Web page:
Snap! Snap! Nearer and nearer! Instinctively he thrust out his fiddle at them. The jarring of the strings made than leap back. Hope returned. He drew his hand violently across the strings-twang, twang! Instantly the wolves sprang back as if he had fired a gun among them.
He was now at the edge of the open space. He twanged his fiddle-the wolves recoiled. Dick rushed toward the hut with all his speed, raking the strings more violently at every jump, till they rang again.
The astonished wolves paused for a moment on the edge of the open ground, with tails between their legs. But the sight of his flying form renewed their savage instincts. With a loud burst of yells they darted after him at full speed. He reached the hut just as the jaws of the foremost wolf opened to seize him.
He rushed in, and the closing door dashed against the nose of the nearest beast. The door was too rickety to keep the enemy out; but Dick had time to push himself through the broken roof and get on top of the cabin. The wolves were now furious. Rushing into the hut, they jumped and snapped at him, so that Dick almost felt their teeth. It required the greatest activity to keep his legs out of their reach.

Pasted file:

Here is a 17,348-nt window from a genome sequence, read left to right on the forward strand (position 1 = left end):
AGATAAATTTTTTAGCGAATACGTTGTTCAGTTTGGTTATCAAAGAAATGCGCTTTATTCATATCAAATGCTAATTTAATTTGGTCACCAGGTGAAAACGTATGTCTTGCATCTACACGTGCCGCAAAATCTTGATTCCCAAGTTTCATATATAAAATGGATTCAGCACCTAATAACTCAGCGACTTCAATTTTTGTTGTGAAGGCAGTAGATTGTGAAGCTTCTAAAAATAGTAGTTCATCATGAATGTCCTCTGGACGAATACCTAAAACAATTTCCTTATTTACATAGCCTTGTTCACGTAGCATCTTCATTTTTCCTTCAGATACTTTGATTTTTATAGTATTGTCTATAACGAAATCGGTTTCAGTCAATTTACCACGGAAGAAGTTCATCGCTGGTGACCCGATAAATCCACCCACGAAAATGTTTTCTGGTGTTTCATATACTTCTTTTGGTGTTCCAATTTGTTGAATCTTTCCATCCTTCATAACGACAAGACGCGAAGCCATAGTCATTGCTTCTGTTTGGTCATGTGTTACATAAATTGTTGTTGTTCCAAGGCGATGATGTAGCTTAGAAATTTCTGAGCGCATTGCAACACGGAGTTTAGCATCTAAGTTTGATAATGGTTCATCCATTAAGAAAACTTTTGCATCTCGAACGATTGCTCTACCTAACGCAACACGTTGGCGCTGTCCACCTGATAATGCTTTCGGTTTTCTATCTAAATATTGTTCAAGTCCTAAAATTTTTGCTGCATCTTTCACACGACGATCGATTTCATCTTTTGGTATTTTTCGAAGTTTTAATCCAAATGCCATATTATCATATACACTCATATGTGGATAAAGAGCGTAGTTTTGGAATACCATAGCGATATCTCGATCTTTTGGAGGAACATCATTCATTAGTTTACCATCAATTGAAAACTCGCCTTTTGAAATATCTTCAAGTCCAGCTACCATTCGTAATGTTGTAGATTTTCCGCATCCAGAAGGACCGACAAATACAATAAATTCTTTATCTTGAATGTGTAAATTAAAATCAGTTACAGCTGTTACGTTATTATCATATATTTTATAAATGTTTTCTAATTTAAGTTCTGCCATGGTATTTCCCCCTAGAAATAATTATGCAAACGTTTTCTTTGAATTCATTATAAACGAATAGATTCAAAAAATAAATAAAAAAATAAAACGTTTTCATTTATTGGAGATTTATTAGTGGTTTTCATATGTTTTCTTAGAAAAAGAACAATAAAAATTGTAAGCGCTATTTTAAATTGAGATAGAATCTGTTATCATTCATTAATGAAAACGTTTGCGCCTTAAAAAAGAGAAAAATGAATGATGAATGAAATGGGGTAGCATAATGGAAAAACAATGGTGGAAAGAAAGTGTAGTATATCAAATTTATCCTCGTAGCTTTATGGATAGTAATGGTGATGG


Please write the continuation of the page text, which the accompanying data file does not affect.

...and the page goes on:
Notwithstanding his agonizing terror, he still clung to his fiffle. Now, in desperation, as he was kicking his feet in the air to avoid their steel like fangs, he drew his bow shrieking across the strings. The yells instantly ceased. Dick continued to make the most frightful spasms of sound, but the wolves could not long endure bad fiddling. As soon as the first surprise was over the attack was renewed more furiously than ever.
A monstrous head was now thrust up between the boards of the roof, only a few inches from Dick. He gave himself up for lost. But the excess of terror seemed to stimulate him, so that almost of their own accord his fingers began to play "Yankee-Doodle." Instantly there was complete silence! The silence continued as long as he continued to play; but the moment he ceased the listeners again became furious, and rushed on with increased ferocity.
Uncle Dick's pride as a fiddler was flattered. He entered for awhile completely into the spirit of the thing. But never before had he played to an audience so fond of music. They permitted no pause. His enthusiasm began to give way to cold and fatigue. He was tired to death and almost frozen.
What was to be done? There sat the listeners with tongues lolling and ears pricked up, allowing not a moments pause, but demanding an uninterrupted stream of music. Several weary hours passed, and Uncle Dick was almost exhausted.
But all this while the wedding company had been anxiously expecting their musician. Becoming at last impatient or alarmed, some of them set out in search for him. They found him on top of the hut, still sawing away for for life. The wolves were driven away and Uncle Dick was relieved from his unwilling efforts to charm listeners who got more music than they paid for.
Source: Kentucky Slave Narratives